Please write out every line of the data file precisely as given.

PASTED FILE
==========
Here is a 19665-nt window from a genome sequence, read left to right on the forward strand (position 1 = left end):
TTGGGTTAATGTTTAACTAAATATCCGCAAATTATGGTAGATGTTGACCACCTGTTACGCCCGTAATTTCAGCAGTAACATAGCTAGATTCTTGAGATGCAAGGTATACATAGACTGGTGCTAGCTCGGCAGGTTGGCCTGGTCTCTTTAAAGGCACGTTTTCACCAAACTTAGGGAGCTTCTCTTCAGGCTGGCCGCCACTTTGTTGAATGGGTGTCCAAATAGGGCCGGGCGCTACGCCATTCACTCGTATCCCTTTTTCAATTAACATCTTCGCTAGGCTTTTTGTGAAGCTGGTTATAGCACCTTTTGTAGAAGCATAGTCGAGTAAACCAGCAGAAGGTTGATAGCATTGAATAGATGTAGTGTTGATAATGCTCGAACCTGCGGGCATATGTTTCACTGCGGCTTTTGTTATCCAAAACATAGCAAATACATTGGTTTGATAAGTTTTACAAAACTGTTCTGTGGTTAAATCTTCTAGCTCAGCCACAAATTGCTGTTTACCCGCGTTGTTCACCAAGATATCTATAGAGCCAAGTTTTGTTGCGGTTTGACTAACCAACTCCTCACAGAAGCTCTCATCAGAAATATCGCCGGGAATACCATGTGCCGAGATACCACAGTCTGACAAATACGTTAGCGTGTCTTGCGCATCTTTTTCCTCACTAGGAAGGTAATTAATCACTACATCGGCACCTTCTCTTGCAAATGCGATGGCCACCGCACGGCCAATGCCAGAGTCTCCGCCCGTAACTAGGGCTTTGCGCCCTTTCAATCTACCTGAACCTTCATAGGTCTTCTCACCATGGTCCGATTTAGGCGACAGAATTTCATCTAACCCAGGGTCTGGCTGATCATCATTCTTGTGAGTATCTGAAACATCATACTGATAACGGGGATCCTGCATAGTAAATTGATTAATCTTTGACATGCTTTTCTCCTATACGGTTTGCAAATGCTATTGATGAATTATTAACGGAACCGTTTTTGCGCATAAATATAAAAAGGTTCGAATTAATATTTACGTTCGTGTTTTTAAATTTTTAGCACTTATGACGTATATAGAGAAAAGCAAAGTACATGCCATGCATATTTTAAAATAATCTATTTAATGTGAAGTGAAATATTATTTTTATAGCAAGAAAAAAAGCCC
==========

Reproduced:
Here is a 19665-nt window from a genome sequence, read left to right on the forward strand (position 1 = left end):
TTGGGTTAATGTTTAACTAAATATCCGCAAATTATGGTAGATGTTGACCACCTGTTACGCCCGTAATTTCAGCAGTAACATAGCTAGATTCTTGAGATGCAAGGTATACATAGACTGGTGCTAGCTCGGCAGGTTGGCCTGGTCTCTTTAAAGGCACGTTTTCACCAAACTTAGGGAGCTTCTCTTCAGGCTGGCCGCCACTTTGTTGAATGGGTGTCCAAATAGGGCCGGGCGCTACGCCATTCACTCGTATCCCTTTTTCAATTAACATCTTCGCTAGGCTTTTTGTGAAGCTGGTTATAGCACCTTTTGTAGAAGCATAGTCGAGTAAACCAGCAGAAGGTTGATAGCATTGAATAGATGTAGTGTTGATAATGCTCGAACCTGCGGGCATATGTTTCACTGCGGCTTTTGTTATCCAAAACATAGCAAATACATTGGTTTGATAAGTTTTACAAAACTGTTCTGTGGTTAAATCTTCTAGCTCAGCCACAAATTGCTGTTTACCCGCGTTGTTCACCAAGATATCTATAGAGCCAAGTTTTGTTGCGGTTTGACTAACCAACTCCTCACAGAAGCTCTCATCAGAAATATCGCCGGGAATACCATGTGCCGAGATACCACAGTCTGACAAATACGTTAGCGTGTCTTGCGCATCTTTTTCCTCACTAGGAAGGTAATTAATCACTACATCGGCACCTTCTCTTGCAAATGCGATGGCCACCGCACGGCCAATGCCAGAGTCTCCGCCCGTAACTAGGGCTTTGCGCCCTTTCAATCTACCTGAACCTTCATAGGTCTTCTCACCATGGTCCGATTTAGGCGACAGAATTTCATCTAACCCAGGGTCTGGCTGATCATCATTCTTGTGAGTATCTGAAACATCATACTGATAACGGGGATCCTGCATAGTAAATTGATTAATCTTTGACATGCTTTTCTCCTATACGGTTTGCAAATGCTATTGATGAATTATTAACGGAACCGTTTTTGCGCATAAATATAAAAAGGTTCGAATTAATATTTACGTTCGTGTTTTTAAATTTTTAGCACTTATGACGTATATAGAGAAAAGCAAAGTACATGCCATGCATATTTTAAAATAATCTATTTAATGTGAAGTGAAATATTATTTTTATAGCAAGAAAAAAAGCCC